When you’re new to anything, it’s easy to make assumptions.

Like when I picked up baseball fandom and baseball cards as a hobby waaayyyyy back in 1983, for example.

Like most new fans, I soaked up all the information I could get, and back in those pre-internet days, that mostly meant the Sunday newspaper, a Baseball Digest here and there … and baseball cards!

One of the sets I happened onto early on was the 1983 Donruss Hall of Fame Heroes that you could find in wax packs in at least a few places. I was lucky enough to stumble on a few of those in a dusty old general store in a tiny town in rural Indiana.

From one of those packs, I pulled an ancient-looking (to me) card of a powerful-looking left-handed hitter named Mel Ott.

I knew from the fact that he was in the set that Ott was a Hall of Famer, and I knew from the card back that he had smacked 511 home runs. Wow!

And, since I knew about 50-100 people in real life by that point, and since I did read papers on occasion, I figured I had a good handle on how last names worked.

In the context of Mel Ott, I’d never heard of anyone named “Ott” before.

Find Ed Ott cards on eBay(affiliate link)

Find Ed Ott cards on Amazon(affiliate link)

And, so, when I opened a pack of 1983 Topps cards and pulled an Ed Ott, well, I figured I had the card of another Hall of Famer in the making.

Same last name, after all, and it was a pretty sweet action card, to boot.

What I didn’t know, and maybe no one else did, either, was that Ott didn’t play in the Major Leagues in 1982 thanks to a torn rotator cuff (though Topps did tell us Ott was “ON DISABLED LIST” in ’82).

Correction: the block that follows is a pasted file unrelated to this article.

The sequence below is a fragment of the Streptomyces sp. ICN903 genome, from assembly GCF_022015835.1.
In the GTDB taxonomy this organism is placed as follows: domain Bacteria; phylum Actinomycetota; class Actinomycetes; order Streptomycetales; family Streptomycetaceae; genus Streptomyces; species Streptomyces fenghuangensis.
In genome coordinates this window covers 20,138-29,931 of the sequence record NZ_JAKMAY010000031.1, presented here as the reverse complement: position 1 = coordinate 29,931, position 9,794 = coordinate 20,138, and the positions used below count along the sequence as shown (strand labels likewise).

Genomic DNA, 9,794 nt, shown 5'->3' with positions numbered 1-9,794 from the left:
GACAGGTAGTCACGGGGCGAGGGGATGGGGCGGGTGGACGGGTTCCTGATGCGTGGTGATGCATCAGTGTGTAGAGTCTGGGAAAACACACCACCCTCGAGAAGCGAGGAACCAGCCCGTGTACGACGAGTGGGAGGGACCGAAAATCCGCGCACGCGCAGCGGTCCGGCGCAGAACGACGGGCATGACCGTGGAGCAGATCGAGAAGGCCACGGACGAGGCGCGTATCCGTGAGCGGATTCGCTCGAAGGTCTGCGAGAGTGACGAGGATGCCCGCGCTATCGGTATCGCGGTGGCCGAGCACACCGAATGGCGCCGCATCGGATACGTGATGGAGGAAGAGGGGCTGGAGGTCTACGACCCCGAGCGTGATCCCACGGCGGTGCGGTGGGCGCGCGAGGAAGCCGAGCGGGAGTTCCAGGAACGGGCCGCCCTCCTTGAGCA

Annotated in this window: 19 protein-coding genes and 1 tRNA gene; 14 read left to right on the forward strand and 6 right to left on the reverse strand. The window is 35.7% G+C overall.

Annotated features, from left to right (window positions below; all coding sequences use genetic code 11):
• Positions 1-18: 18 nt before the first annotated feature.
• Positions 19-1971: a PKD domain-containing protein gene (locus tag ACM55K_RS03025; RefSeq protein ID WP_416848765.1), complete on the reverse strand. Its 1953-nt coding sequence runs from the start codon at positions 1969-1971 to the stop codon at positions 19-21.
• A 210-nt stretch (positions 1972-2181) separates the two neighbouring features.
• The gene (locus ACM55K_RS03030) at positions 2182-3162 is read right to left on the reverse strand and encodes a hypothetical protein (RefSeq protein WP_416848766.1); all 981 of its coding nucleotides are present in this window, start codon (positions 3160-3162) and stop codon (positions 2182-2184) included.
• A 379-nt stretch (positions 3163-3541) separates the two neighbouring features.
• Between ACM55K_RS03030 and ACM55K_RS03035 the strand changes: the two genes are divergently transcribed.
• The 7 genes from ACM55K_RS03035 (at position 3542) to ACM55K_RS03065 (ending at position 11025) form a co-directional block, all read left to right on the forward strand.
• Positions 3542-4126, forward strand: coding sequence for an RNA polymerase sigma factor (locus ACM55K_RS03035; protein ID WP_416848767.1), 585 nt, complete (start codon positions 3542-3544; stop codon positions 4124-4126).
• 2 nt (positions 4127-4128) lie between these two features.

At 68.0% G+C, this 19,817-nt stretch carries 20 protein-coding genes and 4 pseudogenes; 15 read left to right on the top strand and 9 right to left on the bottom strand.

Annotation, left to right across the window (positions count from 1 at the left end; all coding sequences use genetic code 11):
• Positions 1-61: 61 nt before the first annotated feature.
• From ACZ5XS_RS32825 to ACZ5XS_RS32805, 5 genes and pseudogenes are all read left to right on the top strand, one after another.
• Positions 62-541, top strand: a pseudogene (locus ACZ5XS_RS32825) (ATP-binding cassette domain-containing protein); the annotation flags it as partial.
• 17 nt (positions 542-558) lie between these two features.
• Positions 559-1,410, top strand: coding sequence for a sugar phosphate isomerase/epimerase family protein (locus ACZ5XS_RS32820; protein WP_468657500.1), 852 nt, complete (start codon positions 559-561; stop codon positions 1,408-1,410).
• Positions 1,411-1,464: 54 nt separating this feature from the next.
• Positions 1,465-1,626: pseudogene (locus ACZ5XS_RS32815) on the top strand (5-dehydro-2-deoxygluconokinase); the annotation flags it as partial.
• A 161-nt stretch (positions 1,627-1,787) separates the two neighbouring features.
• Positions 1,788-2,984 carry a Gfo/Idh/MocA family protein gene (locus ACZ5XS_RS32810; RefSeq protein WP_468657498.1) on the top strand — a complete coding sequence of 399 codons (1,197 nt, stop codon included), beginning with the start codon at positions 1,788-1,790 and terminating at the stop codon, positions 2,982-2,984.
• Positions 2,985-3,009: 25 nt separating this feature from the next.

Or that he would never play in the Majors again.

After just 16 more games in the Angels minor league system in 1983 and 1984, Ott retired, which means his 1983 Topps card not only showed him in action in 1981 — two full years beforehand — but that it was also a career-capper.

That’s an honor that even luminaries like Mickey Mantle, Willie Mays, and Hank Aaron can’t claim.

I’d learn in subsequent years that (Ed) Ott had some pretty sweet cardboard with his previous team, the Pittsburgh Pirates, and that he was even the number-one catcher for that “We Are Family” Bucs squad that won the 1979 World Series.

Cool stuff.

Oh … one more thing …

Ott (Ed) is not related to Ott (Mel).

So that fun 1983 Topps card of his and that also fun 1983 Fleer card of his are sort of red herrings — Ott was long gone and wouldn’t be back.

And, as cool as his career was, he wouldn’t be heading to Cooperstown.

A Ball Like No Ott-er

In case you’re looking for a more high-end collectible from the Hall of Fame version of Ott (Mel), you couldn’t do a lot better than the this single-signed Mel Ott ball (affiliate link) that is available on eBay as of this writing. It’s dated and personalized, and at least nominally celebrates Ott’s 500th home runs. It’s an amazing piece that’s at least fun to drool over, even if you don’t plan on dropping five figures on a hunk of horsehide any time soon. Check it out here (affiliate link).

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